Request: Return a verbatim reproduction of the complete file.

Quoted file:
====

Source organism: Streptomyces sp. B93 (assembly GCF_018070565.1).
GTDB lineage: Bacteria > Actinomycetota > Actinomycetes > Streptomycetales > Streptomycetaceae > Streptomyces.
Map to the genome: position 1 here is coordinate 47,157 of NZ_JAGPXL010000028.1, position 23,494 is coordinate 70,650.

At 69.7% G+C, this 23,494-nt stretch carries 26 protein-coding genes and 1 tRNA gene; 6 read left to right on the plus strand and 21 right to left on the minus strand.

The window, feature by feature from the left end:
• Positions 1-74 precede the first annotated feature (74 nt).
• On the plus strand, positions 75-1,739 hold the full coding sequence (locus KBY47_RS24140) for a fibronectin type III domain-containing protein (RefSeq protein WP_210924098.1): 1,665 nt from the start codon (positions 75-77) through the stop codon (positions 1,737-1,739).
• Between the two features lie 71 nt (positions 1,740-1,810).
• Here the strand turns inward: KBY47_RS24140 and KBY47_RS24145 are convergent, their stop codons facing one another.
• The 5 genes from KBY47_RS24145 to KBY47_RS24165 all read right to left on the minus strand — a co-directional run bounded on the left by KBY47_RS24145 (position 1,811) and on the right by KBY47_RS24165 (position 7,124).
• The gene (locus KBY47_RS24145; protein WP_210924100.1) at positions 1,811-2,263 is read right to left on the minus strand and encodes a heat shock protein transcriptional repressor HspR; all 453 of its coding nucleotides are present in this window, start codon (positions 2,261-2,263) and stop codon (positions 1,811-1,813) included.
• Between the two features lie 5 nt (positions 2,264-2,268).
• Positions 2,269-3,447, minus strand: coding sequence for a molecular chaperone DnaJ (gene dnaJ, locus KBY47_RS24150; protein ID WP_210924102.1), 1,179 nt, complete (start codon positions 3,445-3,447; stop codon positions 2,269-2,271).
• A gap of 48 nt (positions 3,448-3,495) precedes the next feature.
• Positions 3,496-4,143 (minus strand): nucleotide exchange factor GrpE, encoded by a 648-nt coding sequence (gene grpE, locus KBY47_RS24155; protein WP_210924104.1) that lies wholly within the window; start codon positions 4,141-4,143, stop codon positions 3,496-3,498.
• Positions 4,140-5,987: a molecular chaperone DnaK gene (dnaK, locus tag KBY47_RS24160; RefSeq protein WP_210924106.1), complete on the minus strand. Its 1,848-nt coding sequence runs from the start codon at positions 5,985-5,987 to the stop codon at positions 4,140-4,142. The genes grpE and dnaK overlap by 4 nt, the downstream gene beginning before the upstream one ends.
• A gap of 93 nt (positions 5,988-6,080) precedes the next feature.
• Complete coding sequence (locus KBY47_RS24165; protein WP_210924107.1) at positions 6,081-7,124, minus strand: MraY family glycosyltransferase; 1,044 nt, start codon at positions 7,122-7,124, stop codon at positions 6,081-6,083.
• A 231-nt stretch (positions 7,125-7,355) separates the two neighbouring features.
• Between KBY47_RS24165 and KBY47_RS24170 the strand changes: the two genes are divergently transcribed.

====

Source organism: Streptomyces sp. B93 (assembly GCF_018070565.1).
GTDB lineage: Bacteria > Actinomycetota > Actinomycetes > Streptomycetales > Streptomycetaceae > Streptomyces.
Map to the genome: position 1 here is coordinate 47,157 of NZ_JAGPXL010000028.1, position 23,494 is coordinate 70,650.

At 69.7% G+C, this 23,494-nt stretch carries 26 protein-coding genes and 1 tRNA gene; 6 read left to right on the plus strand and 21 right to left on the minus strand.

The window, feature by feature from the left end:
• Positions 1-74 precede the first annotated feature (74 nt).
• On the plus strand, positions 75-1,739 hold the full coding sequence (locus KBY47_RS24140) for a fibronectin type III domain-containing protein (RefSeq protein WP_210924098.1): 1,665 nt from the start codon (positions 75-77) through the stop codon (positions 1,737-1,739).
• Between the two features lie 71 nt (positions 1,740-1,810).
• Here the strand turns inward: KBY47_RS24140 and KBY47_RS24145 are convergent, their stop codons facing one another.
• The 5 genes from KBY47_RS24145 to KBY47_RS24165 all read right to left on the minus strand — a co-directional run bounded on the left by KBY47_RS24145 (position 1,811) and on the right by KBY47_RS24165 (position 7,124).
• The gene (locus KBY47_RS24145; protein WP_210924100.1) at positions 1,811-2,263 is read right to left on the minus strand and encodes a heat shock protein transcriptional repressor HspR; all 453 of its coding nucleotides are present in this window, start codon (positions 2,261-2,263) and stop codon (positions 1,811-1,813) included.
• Between the two features lie 5 nt (positions 2,264-2,268).
• Positions 2,269-3,447, minus strand: coding sequence for a molecular chaperone DnaJ (gene dnaJ, locus KBY47_RS24150; protein ID WP_210924102.1), 1,179 nt, complete (start codon positions 3,445-3,447; stop codon positions 2,269-2,271).
• A gap of 48 nt (positions 3,448-3,495) precedes the next feature.
• Positions 3,496-4,143 (minus strand): nucleotide exchange factor GrpE, encoded by a 648-nt coding sequence (gene grpE, locus KBY47_RS24155; protein WP_210924104.1) that lies wholly within the window; start codon positions 4,141-4,143, stop codon positions 3,496-3,498.
• Positions 4,140-5,987: a molecular chaperone DnaK gene (dnaK, locus tag KBY47_RS24160; RefSeq protein WP_210924106.1), complete on the minus strand. Its 1,848-nt coding sequence runs from the start codon at positions 5,985-5,987 to the stop codon at positions 4,140-4,142. The genes grpE and dnaK overlap by 4 nt, the downstream gene beginning before the upstream one ends.
• A gap of 93 nt (positions 5,988-6,080) precedes the next feature.
• Complete coding sequence (locus KBY47_RS24165; protein WP_210924107.1) at positions 6,081-7,124, minus strand: MraY family glycosyltransferase; 1,044 nt, start codon at positions 7,122-7,124, stop codon at positions 6,081-6,083.
• A 231-nt stretch (positions 7,125-7,355) separates the two neighbouring features.
• Between KBY47_RS24165 and KBY47_RS24170 the strand changes: the two genes are divergently transcribed.